- Connection Catalyst: Creating a Community Hub
- September 2020
- RIBA: Re-Imagining Railway Stations Competition – Entrant
- Team: VIA Architecture
Rail stations are regional links connecting people and goods across the country. They also have the potential to become multi-modal hubs which serves as interchanges for mobility connections as well as community hubs which fosters social connections through catalyzing the development of housing, shopping, food, basic human services, and information exchange. Our proposal is a modular system of infrastructure that can be deployed over time, to allow stations to be flexible and to grow incrementally, in a manner that accommodates both ridership changes and responds to the aspirations of the surrounding community.
The National Rail system stations are categorized by size: A-F. This is measured via annual ridership and staff presence. Small to medium stations, categories D, E, and F, comprise the majority of the system at 87%, and are the focus of this design brief response.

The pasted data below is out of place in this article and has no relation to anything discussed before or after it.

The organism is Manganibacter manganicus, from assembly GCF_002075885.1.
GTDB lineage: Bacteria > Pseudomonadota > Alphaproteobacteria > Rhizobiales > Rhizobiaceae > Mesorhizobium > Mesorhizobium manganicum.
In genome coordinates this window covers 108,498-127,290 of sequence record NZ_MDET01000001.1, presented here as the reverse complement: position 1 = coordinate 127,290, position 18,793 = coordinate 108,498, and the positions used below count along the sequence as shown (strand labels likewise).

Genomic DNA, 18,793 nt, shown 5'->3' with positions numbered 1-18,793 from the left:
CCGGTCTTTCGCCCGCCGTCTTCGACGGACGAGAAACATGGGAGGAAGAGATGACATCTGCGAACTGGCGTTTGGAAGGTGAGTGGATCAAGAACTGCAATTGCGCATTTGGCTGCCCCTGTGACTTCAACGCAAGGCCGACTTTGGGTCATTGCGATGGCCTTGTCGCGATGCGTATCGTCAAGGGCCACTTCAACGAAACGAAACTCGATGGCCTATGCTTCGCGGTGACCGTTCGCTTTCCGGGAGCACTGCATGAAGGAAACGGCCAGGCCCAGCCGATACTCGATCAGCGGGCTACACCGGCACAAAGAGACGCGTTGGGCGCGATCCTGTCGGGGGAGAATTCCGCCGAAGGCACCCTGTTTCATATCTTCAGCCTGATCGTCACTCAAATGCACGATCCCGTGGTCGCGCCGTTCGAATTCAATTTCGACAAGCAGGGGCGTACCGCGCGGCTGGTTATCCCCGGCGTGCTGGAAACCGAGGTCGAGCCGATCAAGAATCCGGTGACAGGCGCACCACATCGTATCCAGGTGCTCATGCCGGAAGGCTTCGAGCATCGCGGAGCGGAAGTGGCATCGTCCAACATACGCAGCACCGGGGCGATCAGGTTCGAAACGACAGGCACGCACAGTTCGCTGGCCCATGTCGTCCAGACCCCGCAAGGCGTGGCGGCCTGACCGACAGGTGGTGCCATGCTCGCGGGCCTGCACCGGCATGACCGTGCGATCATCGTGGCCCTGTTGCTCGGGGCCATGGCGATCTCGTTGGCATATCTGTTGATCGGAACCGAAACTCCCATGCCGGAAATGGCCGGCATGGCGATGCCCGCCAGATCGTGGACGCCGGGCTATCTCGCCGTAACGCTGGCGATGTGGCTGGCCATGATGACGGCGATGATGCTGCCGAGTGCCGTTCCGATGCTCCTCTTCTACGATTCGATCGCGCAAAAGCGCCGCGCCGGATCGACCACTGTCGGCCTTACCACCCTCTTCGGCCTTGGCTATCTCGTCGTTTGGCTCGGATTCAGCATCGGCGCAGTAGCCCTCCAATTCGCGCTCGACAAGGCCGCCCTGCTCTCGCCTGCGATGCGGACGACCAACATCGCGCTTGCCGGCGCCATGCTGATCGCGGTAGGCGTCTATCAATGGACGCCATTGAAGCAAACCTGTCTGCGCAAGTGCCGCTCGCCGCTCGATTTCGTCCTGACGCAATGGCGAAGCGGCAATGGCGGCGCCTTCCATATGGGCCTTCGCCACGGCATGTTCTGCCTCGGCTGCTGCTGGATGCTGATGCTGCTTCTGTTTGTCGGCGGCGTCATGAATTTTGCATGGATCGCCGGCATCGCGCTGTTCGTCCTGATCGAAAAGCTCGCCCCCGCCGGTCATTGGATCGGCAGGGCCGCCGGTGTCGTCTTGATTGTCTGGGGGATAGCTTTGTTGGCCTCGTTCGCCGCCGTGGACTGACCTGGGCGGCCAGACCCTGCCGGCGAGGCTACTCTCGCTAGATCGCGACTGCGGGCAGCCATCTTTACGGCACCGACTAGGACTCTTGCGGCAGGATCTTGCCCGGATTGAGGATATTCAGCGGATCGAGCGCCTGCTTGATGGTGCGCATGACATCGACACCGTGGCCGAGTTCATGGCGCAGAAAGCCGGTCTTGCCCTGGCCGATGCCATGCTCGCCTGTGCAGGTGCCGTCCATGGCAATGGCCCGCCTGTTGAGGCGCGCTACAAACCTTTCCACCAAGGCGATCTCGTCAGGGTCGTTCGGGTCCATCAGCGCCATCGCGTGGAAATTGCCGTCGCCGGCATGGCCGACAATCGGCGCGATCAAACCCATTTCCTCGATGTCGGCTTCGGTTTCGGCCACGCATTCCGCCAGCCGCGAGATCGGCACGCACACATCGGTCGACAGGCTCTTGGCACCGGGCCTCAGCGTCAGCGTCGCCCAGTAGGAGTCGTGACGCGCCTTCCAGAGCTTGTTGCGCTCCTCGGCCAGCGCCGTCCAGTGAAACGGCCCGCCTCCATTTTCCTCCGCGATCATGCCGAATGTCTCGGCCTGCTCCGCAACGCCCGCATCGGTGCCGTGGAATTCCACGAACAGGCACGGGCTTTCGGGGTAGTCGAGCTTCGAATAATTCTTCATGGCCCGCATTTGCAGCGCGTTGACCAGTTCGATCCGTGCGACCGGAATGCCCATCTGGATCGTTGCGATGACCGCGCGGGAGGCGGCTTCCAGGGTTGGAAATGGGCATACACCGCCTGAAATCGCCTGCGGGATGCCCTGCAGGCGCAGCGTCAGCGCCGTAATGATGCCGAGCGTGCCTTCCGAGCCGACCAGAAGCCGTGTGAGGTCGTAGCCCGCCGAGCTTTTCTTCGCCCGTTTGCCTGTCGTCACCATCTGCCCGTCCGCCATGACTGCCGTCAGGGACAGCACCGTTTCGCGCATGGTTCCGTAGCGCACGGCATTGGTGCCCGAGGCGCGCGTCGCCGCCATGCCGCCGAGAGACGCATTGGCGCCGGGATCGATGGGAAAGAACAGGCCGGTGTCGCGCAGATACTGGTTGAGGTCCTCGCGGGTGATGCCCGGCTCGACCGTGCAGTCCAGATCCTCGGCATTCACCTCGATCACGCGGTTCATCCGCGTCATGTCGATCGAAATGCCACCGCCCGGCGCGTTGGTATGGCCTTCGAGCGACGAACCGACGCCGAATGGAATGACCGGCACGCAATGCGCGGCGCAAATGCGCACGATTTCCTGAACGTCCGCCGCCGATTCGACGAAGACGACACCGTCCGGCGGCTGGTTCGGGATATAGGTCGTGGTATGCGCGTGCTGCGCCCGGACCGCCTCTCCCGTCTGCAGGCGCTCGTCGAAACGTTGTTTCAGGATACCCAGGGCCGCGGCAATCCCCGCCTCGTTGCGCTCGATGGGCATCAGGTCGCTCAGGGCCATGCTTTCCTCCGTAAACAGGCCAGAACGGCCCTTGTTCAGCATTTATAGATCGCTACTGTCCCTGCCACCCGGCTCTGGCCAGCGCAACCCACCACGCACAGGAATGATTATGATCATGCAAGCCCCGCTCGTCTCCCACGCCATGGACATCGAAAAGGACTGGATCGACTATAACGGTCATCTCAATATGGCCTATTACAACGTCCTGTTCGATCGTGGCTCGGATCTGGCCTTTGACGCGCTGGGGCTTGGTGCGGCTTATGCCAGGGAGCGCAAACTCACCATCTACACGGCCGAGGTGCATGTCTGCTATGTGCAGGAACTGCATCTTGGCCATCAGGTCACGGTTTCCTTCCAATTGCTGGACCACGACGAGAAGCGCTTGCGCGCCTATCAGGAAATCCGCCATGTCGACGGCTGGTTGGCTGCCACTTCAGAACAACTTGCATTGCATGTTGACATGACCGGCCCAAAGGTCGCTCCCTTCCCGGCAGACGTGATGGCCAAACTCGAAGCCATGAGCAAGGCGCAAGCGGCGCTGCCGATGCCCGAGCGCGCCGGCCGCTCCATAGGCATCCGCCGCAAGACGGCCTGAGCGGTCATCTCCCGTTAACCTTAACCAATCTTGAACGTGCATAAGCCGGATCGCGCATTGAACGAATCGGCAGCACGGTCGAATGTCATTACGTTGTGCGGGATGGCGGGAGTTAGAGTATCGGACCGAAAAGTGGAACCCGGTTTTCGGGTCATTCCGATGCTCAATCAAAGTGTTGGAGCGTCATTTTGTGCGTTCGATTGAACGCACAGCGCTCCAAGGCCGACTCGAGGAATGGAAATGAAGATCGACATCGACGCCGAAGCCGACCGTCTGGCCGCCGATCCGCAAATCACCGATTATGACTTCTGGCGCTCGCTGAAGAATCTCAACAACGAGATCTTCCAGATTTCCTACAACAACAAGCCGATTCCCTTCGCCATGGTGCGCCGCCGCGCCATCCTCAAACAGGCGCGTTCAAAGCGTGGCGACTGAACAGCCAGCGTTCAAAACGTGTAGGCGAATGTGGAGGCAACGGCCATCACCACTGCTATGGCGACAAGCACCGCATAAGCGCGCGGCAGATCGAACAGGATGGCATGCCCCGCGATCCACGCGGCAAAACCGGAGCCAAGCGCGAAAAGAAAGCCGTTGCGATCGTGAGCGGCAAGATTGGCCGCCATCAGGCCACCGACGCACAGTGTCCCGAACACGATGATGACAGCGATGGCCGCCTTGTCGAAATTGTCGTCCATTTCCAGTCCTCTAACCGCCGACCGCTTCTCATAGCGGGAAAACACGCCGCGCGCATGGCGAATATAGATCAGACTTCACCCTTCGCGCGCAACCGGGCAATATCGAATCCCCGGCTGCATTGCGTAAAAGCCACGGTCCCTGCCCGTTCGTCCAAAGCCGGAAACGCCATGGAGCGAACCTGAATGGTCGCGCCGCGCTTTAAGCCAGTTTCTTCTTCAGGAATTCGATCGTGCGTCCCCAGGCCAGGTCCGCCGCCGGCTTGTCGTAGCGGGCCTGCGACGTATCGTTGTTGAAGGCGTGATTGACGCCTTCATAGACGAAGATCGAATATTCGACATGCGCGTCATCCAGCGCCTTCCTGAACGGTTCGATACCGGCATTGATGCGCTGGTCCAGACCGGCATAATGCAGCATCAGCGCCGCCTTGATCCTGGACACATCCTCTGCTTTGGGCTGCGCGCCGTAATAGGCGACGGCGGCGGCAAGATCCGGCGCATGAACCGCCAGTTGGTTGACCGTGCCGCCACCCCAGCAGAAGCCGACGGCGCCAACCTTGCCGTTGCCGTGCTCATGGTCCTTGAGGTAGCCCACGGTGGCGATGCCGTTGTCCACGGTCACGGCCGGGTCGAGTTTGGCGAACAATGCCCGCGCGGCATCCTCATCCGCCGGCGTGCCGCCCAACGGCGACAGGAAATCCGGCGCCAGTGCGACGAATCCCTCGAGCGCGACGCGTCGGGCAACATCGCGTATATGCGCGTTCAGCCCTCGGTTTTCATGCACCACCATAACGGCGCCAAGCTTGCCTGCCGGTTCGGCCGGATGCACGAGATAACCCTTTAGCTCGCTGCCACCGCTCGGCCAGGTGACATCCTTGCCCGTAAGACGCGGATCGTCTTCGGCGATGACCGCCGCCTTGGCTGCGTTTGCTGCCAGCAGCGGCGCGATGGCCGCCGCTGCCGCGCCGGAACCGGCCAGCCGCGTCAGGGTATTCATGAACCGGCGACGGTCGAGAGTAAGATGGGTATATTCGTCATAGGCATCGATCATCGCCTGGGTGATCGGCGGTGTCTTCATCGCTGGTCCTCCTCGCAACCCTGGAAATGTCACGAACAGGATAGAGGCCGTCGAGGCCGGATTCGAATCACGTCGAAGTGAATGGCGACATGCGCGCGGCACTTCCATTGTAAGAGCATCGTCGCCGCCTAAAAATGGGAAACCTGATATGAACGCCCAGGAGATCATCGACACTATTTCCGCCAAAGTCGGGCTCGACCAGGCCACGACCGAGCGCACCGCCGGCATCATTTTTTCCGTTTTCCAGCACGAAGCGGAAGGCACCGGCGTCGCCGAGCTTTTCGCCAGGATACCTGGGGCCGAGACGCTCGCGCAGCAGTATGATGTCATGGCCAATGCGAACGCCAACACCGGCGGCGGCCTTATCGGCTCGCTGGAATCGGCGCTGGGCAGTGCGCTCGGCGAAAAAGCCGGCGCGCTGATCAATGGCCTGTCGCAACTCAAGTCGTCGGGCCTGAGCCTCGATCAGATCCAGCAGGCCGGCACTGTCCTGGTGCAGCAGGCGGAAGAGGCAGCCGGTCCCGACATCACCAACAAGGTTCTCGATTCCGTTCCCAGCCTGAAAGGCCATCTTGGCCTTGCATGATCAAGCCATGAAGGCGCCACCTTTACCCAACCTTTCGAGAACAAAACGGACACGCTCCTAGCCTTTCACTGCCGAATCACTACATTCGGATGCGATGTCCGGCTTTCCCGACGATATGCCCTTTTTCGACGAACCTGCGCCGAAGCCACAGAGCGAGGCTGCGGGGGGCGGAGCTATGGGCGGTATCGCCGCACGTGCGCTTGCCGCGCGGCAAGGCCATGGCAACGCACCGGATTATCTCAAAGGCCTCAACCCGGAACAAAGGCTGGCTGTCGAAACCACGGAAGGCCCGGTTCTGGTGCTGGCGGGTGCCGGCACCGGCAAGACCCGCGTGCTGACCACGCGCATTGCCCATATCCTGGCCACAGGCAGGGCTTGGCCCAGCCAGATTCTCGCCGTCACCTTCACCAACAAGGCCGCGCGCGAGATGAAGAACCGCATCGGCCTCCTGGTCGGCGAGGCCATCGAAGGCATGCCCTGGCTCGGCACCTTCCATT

These stations have four typical relationships of rail line and platform to the surrounding street network: separate, below, above, and adjacent. Most commonly, the platform and the rail line do not have a strong street presence, or are only connected by to the street by a stairwell. As a result, stations are not well integrated into surrounding urban context, are difficult to find, and are not always accessible. In analysing the customer facing amenities of a representative sample of these small to medium stations, larger stations consistently have more passenger amenities which is logical given ridership and surrounding community development. However, what is missing from many stations is full wheelchair accessibility to all platforms and public station functions and interaction with the surrounding community. Our proposal includes a layer of programming that can transform these small to medium scale stations, from basic rail stations, to intermodal hubs, and then to community hubs that engage the context, users, and heritage.